It is important for nurses to share their innovations
There are multiple interpretations of the meaning of innovation. Here at the RCN we have adopted this definition by West and Farr (1990) to frame our understanding of all that we want to support and celebrate in nursing.
Here we understand innovation to be about purposeful change – change to realise clearly defined benefit(s). It doesn't have to be "brand new", but it is new within a specific context. It can be about the design and development of a new product or service but it can also be about the modification of an existing product or the redesign of an existing service. The novelty factor of an innovation does not necessary equate with its impact.
From this page we link to a range of resources that offer the potential to support for innovation in nursing and we celebrate examples of nursing innovations and link these to fields of practice where appropriate.
...the intentional introduction and application within a role, group or organization of ideas, processes, products or procedures, new to the relevant unit of adoption, designed to significantly benefit the individual, the group, the organization or wider society
West and Farr, 1990
Innovation and Creativity at work
In order to gain support for the development and sustainability of nurse-led innovation, nurses not only have to demonstrate that their innovations are acceptable to patients and clinically effective; they increasingly have to also demonstrate that their innovations use limited health care resources wisely.
That is why we are working in partnership with the Office for Public Management to build nursing capability in economic assessment, and we now have over 30 case studies that illustrate how the principles of economic assessment can be applied in practice to demonstrate value.
The RCN Demonstrating Value programme equips frontline staff with the skills, tools, and techniques to secure commitment for their service and support for ongoing development. Chose between the one-day masterclass or commission a full programme.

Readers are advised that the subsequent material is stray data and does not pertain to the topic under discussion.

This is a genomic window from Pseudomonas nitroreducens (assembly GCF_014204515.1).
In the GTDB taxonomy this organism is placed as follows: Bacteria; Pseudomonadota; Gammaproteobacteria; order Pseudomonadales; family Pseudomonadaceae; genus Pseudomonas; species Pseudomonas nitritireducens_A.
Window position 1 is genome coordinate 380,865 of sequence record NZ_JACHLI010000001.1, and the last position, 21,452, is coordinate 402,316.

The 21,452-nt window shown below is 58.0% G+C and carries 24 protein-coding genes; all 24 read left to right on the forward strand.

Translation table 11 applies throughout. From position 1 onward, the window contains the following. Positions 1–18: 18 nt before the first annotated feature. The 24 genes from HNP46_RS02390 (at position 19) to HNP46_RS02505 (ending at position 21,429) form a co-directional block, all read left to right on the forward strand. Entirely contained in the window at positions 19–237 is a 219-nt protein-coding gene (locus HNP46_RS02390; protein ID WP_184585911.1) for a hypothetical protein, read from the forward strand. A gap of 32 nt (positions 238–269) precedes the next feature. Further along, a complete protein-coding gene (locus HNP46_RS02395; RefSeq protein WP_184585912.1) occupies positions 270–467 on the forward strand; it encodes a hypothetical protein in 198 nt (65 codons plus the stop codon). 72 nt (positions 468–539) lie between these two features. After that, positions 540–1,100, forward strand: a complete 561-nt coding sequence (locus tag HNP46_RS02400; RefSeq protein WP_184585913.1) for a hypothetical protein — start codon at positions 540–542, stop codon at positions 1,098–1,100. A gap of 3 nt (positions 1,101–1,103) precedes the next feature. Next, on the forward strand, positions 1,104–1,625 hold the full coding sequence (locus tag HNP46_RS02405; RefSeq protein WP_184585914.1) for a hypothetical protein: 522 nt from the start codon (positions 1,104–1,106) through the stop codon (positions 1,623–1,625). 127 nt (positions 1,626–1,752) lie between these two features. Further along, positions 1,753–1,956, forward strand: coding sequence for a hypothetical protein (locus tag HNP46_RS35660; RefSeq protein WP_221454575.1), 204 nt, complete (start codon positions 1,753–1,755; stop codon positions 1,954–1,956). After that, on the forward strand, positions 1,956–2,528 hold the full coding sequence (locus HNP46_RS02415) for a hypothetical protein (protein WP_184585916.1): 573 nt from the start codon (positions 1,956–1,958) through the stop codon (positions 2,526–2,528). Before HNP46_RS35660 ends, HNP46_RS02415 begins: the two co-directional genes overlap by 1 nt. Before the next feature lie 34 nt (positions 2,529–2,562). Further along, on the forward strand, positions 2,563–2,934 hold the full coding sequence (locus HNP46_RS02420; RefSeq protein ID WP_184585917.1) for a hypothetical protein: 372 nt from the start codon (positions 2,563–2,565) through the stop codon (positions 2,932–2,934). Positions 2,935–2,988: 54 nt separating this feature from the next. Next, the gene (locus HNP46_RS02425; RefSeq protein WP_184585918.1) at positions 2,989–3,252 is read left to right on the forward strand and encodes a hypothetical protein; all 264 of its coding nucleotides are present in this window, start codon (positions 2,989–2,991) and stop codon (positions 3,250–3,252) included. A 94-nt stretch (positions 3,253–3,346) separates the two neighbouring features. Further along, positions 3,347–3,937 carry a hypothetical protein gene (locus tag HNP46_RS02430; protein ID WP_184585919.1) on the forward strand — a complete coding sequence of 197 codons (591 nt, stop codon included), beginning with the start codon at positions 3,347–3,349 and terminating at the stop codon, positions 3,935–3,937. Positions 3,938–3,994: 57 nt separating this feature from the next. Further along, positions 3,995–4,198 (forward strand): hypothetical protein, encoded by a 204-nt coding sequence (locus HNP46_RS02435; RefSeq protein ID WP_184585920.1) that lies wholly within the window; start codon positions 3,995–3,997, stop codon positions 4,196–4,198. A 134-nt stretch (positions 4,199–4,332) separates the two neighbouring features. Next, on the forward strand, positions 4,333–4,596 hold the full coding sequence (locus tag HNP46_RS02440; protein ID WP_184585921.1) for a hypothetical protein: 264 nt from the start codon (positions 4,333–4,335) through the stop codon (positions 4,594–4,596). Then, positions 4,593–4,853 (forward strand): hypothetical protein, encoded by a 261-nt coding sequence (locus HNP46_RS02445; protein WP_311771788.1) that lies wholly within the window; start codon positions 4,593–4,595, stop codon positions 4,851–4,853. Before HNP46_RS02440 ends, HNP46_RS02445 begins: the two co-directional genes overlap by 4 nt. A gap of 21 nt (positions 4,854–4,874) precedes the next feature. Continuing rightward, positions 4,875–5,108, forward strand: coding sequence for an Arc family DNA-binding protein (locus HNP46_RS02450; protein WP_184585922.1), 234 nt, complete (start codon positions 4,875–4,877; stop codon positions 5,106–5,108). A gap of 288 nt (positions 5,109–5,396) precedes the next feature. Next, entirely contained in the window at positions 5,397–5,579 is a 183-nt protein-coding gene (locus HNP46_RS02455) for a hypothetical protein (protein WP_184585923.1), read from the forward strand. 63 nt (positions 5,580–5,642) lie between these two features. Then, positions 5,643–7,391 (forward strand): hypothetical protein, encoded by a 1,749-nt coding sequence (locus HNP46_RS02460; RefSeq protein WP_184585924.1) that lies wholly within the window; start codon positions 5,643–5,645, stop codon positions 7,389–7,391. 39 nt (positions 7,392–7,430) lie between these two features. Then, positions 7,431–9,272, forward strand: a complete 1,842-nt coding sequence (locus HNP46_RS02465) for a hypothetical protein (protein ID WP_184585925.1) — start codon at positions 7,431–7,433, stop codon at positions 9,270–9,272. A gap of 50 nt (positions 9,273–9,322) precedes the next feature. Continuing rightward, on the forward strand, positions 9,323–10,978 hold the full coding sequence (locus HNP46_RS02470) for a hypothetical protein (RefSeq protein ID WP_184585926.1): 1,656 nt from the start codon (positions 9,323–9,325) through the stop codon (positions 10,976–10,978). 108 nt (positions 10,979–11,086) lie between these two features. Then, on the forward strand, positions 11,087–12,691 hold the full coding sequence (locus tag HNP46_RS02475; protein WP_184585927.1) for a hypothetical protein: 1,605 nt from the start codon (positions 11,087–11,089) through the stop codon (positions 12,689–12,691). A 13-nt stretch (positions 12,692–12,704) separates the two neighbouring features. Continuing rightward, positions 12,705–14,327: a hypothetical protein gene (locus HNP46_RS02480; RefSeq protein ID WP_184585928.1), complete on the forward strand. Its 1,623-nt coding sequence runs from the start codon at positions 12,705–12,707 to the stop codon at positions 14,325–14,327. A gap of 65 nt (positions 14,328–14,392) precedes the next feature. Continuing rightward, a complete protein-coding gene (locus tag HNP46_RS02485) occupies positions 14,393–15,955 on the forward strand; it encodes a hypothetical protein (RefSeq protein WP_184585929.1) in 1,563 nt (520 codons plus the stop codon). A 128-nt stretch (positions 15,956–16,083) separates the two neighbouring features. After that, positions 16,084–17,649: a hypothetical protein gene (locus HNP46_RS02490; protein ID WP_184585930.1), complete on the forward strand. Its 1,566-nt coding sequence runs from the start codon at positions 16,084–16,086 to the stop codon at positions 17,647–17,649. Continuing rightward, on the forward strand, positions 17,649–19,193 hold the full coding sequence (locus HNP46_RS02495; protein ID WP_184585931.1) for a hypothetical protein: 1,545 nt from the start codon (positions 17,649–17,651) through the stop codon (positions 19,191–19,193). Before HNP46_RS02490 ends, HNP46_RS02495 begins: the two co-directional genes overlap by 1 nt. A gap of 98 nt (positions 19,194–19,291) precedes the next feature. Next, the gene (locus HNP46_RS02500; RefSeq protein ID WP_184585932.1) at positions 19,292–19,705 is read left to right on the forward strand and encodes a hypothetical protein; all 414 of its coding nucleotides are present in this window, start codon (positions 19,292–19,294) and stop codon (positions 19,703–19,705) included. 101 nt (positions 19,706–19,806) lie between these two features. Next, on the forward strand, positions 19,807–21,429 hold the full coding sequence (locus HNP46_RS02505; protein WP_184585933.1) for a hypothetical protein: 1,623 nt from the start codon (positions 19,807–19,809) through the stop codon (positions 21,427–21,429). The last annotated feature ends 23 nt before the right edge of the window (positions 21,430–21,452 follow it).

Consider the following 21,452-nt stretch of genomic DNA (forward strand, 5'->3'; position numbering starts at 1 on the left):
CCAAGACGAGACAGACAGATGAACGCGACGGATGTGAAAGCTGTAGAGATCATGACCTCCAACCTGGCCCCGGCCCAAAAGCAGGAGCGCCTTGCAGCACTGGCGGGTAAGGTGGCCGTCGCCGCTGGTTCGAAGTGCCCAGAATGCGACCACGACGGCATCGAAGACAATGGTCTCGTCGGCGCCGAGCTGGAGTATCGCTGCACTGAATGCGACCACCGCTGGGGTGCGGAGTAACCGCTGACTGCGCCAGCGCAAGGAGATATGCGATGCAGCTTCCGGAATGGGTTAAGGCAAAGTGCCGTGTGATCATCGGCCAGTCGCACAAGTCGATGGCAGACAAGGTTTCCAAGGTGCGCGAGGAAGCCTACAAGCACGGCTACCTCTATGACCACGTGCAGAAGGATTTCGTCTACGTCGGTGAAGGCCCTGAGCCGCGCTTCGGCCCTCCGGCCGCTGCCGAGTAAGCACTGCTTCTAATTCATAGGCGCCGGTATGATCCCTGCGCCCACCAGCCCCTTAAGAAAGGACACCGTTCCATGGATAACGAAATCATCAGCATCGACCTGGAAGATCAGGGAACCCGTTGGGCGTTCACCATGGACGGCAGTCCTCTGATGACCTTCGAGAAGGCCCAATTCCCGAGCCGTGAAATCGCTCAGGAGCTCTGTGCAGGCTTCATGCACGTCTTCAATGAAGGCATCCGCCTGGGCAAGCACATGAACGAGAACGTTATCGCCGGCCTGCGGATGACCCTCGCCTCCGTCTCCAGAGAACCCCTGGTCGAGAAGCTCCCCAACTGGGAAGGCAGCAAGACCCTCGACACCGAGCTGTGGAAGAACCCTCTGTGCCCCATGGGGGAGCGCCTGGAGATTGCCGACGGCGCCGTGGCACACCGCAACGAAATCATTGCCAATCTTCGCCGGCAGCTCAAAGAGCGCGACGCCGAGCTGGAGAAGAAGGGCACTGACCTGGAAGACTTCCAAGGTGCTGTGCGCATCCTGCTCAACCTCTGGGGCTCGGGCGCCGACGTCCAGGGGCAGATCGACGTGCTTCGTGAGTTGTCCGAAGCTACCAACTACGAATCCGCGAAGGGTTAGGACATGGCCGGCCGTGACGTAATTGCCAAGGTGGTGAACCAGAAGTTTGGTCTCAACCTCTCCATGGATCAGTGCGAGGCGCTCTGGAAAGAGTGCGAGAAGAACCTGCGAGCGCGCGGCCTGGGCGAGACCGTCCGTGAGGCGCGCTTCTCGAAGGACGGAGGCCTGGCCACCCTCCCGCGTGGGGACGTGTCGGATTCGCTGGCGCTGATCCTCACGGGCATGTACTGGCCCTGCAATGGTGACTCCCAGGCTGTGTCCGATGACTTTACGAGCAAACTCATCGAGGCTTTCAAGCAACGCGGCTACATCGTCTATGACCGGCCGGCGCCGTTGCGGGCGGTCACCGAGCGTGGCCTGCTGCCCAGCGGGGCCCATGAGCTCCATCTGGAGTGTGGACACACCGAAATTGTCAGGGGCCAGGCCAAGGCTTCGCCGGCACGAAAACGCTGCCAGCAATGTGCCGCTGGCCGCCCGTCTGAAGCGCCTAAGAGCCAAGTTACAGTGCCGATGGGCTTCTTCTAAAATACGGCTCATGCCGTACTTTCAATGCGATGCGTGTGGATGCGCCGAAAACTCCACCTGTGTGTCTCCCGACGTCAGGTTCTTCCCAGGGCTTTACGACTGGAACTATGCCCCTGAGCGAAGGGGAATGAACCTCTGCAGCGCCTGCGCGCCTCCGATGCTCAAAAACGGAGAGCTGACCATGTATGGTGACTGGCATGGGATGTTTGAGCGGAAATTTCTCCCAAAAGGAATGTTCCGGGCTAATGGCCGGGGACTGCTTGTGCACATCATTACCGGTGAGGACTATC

Many organisations showcase health innovations which have led to improvements in patient safety, quality and outcomes and efficiency.
Academic Health Science Networks (AHSNs) have a remit to align education, clinical research, informatics, innovation and health care delivery in support of economic growth. The Innovation Exchange is an AHSN-coordinated approach to identify, select and support the adoption of innovations which have the potential to transform the lives of patients.
The NHS Innovation Accelerator (NIA), is an award-winning national accelerator supporting dedicated individuals to scale their high impact, evidence-based innovations across the NHS and wider health care system.
A Research Portfolio is a collection of research studies that demonstrate the impact and contribution that nursing, midwifery and care staff can make to transforming health and care.
The NHS Scotland Innovation Community website contains a range of tools, processes and activities to support staff development, culture change and embedding new ways of working. It also links to local innovation hubs within NHS Boards to support the development and implementation of innovative ideas created locally.
Scottish Health Innovations Ltd (SHIL) works in partnership with NHS Scotland to identify, protect, develop and commercialise healthcare innovations to improve patient care.
The NHS Scotland Health Innovation Assessment Portal is a single-point resource providing potential suppliers with information and guidance to develop innovations into products and technologies.
Project Lift is a new approach to recruit, retain, develop and manage talent within health and social care in Scotland It’s focus is to embed a consistent and understood approach to leadership across health and social care in Scotland, explicitly linked to the ethos of compassionate and collective leadership, collaborative working and the underlying values and principles of the National Performance Framework and health and social care in Scotland.